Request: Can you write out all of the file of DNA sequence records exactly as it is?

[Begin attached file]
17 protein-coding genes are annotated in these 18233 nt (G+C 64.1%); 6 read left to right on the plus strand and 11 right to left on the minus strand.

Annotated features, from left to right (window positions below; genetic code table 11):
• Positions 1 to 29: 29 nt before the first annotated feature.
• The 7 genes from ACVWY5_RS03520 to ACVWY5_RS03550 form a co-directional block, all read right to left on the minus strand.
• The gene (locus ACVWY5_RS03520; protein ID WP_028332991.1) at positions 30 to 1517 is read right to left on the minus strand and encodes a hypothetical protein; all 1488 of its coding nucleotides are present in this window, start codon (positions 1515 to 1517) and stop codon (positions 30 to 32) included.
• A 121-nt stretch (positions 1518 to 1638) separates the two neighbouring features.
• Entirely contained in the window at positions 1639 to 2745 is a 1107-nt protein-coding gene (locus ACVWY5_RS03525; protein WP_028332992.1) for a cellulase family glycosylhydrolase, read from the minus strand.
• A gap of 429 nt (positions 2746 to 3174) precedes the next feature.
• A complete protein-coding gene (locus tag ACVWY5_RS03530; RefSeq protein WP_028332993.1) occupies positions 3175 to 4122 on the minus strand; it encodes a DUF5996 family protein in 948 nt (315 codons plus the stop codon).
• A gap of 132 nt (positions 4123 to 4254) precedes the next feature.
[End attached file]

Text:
17 protein-coding genes are annotated in these 18233 nt (G+C 64.1%); 6 read left to right on the plus strand and 11 right to left on the minus strand.

Annotated features, from left to right (window positions below; genetic code table 11):
• Positions 1 to 29: 29 nt before the first annotated feature.
• The 7 genes from ACVWY5_RS03520 to ACVWY5_RS03550 form a co-directional block, all read right to left on the minus strand.
• The gene (locus ACVWY5_RS03520; protein ID WP_028332991.1) at positions 30 to 1517 is read right to left on the minus strand and encodes a hypothetical protein; all 1488 of its coding nucleotides are present in this window, start codon (positions 1515 to 1517) and stop codon (positions 30 to 32) included.
• A 121-nt stretch (positions 1518 to 1638) separates the two neighbouring features.
• Entirely contained in the window at positions 1639 to 2745 is a 1107-nt protein-coding gene (locus ACVWY5_RS03525; protein WP_028332992.1) for a cellulase family glycosylhydrolase, read from the minus strand.
• A gap of 429 nt (positions 2746 to 3174) precedes the next feature.
• A complete protein-coding gene (locus tag ACVWY5_RS03530; RefSeq protein WP_028332993.1) occupies positions 3175 to 4122 on the minus strand; it encodes a DUF5996 family protein in 948 nt (315 codons plus the stop codon).
• A gap of 132 nt (positions 4123 to 4254) precedes the next feature.